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Variations on America – Organ Spectacular
John Philip SOUSA (1854-1932)
The Stars and Stripes Forever (1896) [4:04]
Camille SAINT-SAËNS (1835-1921)
Danse macabre, Op 40 (1874) (transcr Lemare) [8:31]
Charles IVES (1874-1954)
Variations on America (1891) [9:24]
Dudley BUCK (1839-1909)
The Last Rose of Summer, Op 59 (1877) [12:21]
Enrico BOSSI (1861-1925)
Étude symphonique, Op 78 (1897) [5:00]
Edwin Henry LEMARE (1865-1934)
Andantino in D flat major ‘Moonlight and Roses’(1888) [4:28]
Alexandre GUILMANT (1837-1911)
Organ Sonata No 1 in D minor, Op 42 (1875) [22:25]
Simon Preston (organ)
rec 1988, Methuen Memorial Music Hall, Boston, USA
ELOQUENCE 482 8101 [66:32]

This ‘spectacular’ recital first appeared in the original set of releases in Decca’s 1990 relaunch of its Argo imprint. The re-emergence of this legendary name came with a bold mission statement included in each booklet: “Argo seeks to explore music in four specific areas- choral, organ, British and American.” At a stroke the present disc fulfilled three quarters of that remit. Its reappearance now on Australian Eloquence addresses in part another aim – to restore to currency all of the organ recordings made by Simon Preston for Argo between 1963 and 1990. In fact ‘Variations on America’ is unique among these reissues as it’s the only real example from Preston of a ‘Showpiece’ recital, that is a concert of virtuosic and entertaining organ works designed to show off a particular instrument, in this case the amazing organ of the Methuen Memorial Concert Hall in Boston. So the repertoire here inevitably veers away from the more ‘serious’ fare Preston recorded in the 1960s and 1970s. if one’s sensibilities can withstand some of the rather ‘schmaltzy’ items here, the hour spent with this disc is well spent.

Like many such instruments, the Boston organ has an engaging history which is entertainingly retold by Edward J Sampson in the booklet note. It was initially commissioned by the president of the Boston Music Hall Association, one Jabez Baxter Upham, in 1857; his intention being that America’s first concert organ would be erected in his city. The builder entrusted with the contract was the German Wackler company. The construction was delayed however by a combination of contrary circumstances which included the disappearance of the contract and the start of the American Civil War! Even when the huge instrument was completed, its transportation to the New World proved anything but straightforward and it wasn’t until late 1863 that ‘The Great Organ’ was finally inaugurated. It quickly became the focus of local musical activity although that state of affairs was short-lived- the foundation of the Boston Symphony Orchestra in 1881 presaged a swift reduction in its stature before it was ultimately removed and placed in storage in 1884. Years later it was bought at auction by a local scion and a grand concert hall was built to house it in Methuen, MA. The instrument was comprehensively modernised in the 1940s by the Aeolian-Skinner company.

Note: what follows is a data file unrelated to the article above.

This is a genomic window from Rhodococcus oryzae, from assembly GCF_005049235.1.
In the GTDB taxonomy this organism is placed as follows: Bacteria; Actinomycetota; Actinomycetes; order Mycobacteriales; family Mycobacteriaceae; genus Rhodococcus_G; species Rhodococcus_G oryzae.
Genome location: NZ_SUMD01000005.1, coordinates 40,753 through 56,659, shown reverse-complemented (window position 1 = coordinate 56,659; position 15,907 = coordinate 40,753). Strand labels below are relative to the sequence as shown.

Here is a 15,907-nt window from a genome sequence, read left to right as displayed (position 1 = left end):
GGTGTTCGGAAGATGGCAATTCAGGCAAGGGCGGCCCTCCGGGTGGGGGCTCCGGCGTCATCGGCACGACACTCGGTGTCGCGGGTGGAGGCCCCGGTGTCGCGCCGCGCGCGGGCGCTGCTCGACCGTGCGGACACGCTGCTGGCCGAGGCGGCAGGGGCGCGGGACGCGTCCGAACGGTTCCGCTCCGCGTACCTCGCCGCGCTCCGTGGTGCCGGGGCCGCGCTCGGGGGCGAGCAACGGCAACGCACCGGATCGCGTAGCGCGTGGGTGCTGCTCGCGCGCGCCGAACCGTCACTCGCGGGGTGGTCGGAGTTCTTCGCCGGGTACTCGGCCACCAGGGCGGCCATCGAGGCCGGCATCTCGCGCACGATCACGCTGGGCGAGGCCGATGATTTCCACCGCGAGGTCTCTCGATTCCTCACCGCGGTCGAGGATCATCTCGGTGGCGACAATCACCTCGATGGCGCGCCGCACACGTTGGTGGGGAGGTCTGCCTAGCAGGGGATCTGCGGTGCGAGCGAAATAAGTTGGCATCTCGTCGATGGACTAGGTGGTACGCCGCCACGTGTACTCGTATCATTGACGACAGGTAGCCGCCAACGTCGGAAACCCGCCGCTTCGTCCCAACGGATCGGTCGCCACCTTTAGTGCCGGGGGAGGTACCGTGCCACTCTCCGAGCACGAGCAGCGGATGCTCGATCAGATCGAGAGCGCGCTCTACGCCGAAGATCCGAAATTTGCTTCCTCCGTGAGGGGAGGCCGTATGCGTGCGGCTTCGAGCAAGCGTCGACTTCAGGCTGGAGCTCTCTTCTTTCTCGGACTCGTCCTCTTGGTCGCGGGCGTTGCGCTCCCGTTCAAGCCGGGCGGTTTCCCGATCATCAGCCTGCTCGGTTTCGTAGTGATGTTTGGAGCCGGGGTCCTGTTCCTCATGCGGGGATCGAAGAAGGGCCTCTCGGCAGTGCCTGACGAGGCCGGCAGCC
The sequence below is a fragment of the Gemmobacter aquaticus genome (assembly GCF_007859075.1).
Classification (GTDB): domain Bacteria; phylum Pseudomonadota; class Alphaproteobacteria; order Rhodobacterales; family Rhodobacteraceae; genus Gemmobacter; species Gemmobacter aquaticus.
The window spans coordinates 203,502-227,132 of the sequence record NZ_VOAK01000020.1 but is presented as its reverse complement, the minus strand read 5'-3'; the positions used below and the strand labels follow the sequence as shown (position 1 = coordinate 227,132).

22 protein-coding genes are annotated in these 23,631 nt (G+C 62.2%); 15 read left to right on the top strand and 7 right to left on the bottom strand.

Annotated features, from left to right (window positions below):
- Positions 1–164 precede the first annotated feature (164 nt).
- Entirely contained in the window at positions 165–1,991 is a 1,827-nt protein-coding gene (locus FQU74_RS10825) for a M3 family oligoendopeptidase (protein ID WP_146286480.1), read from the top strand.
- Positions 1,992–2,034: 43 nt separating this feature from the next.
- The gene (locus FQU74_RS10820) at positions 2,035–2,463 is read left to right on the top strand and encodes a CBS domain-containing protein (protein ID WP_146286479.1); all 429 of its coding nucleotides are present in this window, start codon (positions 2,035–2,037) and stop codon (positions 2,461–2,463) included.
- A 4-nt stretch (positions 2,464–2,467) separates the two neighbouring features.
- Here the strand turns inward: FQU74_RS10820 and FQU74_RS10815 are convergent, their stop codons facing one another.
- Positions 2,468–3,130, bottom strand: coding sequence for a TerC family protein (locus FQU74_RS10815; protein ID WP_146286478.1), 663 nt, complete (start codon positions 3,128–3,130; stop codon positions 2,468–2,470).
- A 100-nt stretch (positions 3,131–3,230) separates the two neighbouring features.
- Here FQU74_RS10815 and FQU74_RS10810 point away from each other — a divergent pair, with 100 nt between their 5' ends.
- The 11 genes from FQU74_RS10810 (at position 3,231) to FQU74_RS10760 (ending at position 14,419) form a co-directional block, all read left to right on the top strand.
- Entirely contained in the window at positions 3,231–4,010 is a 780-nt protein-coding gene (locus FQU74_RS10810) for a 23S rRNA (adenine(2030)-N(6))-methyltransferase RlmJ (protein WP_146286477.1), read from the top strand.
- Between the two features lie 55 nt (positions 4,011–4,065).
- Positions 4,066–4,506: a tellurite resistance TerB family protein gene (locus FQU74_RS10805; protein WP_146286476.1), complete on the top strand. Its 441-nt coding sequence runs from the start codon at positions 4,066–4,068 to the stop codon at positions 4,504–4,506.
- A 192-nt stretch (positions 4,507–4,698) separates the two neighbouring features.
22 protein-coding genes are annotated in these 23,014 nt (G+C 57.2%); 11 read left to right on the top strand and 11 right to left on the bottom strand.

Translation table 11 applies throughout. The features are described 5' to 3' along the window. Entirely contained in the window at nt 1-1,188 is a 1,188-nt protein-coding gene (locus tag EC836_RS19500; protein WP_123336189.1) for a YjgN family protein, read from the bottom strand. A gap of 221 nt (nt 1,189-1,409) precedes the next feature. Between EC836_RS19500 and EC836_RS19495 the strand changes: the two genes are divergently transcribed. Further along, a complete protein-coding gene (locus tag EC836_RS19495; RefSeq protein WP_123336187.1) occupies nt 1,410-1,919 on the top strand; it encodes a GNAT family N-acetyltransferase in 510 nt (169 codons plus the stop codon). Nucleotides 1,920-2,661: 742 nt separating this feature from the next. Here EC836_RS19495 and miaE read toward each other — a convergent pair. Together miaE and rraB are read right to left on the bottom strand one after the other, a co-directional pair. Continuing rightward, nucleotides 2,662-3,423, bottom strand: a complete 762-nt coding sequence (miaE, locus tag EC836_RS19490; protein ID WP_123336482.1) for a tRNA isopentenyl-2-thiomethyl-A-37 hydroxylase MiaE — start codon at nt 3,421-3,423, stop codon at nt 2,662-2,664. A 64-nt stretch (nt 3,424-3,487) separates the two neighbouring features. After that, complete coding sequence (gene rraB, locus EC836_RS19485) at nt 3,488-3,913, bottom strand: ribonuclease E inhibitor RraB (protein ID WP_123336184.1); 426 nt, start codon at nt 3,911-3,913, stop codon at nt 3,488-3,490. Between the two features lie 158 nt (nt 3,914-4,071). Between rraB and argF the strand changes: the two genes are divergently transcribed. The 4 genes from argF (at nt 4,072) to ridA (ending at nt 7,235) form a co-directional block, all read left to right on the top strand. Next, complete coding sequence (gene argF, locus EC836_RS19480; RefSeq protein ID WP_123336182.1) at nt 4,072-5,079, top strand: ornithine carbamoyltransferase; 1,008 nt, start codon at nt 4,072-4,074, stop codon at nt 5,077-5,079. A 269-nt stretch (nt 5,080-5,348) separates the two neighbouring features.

It was certainly a canny choice by Argo for this album. The Decca engineers certainly did it justice 30 years ago and it sounds as fresh and spectacular today as it did on its day of release. Inevitably with such a grand instrument there are clearly huge colouristic choices available to organists and Simon Preston takes full advantage of these in a programme clearly designed to show it off to the max. So what of the music and the playing?

The ‘lollipops’ selected invariably display satisfying and generally pretty tasteful quasi- orchestral effects. This is especially true in Edwin Lemare’s dazzling transcription of Saint-Saëns ubiquitous Danse Macabre, while Preston’s engaging delivery of Sousa’s Stars and Stripes Forever at times hints at the sound of the fairground while judiciously avoiding anything approaching true vulgarity. There are two examples of the kind of ‘schmaltz’ that would have been familiar to and enjoyed by American audiences towards the end of the nineteenth century; Dudley Buck was very much the local Boston organ ‘hero’, his Variations on the ‘Last Rose of Summer’ is technically well-formed, ultimately over-long and certainly rather saccharine, a criticism which can equally be applied to Lemare’s own Andantino. Preston does his best to breathe life into both, the pastel shades of these sepia-tinted period pieces are certainly fully projected.

Charles Ives’ very different set of Variations lends its name to the disc. These teenage experiments are splendidly performed and recorded; they emerge excitingly from the speakers; goodness knows how his 1890s audience would have reacted !

The one extended ‘serious’ work on the programme, Guilmant’s First Sonata receives a towering performance from Preston. Its finale may be less well known than Widor’s famous Toccata but it is equally thrilling and is brilliantly captured here. It ends the recital on an appropriately uplifting note.

And thus the disc can be warmly recommended to those who wish to hear this superb instrument, faithfully caught by the engineers in its natural context. It also offers a snapshot of Simon Preston’s considerable artistry in lighter fare. It is thus a desirable appendix to the other Preston discs (of arguably meatier repertoire) Eloquence have recently reissued to celebrate his 80th birthday in 2018.

Richard Hanlon



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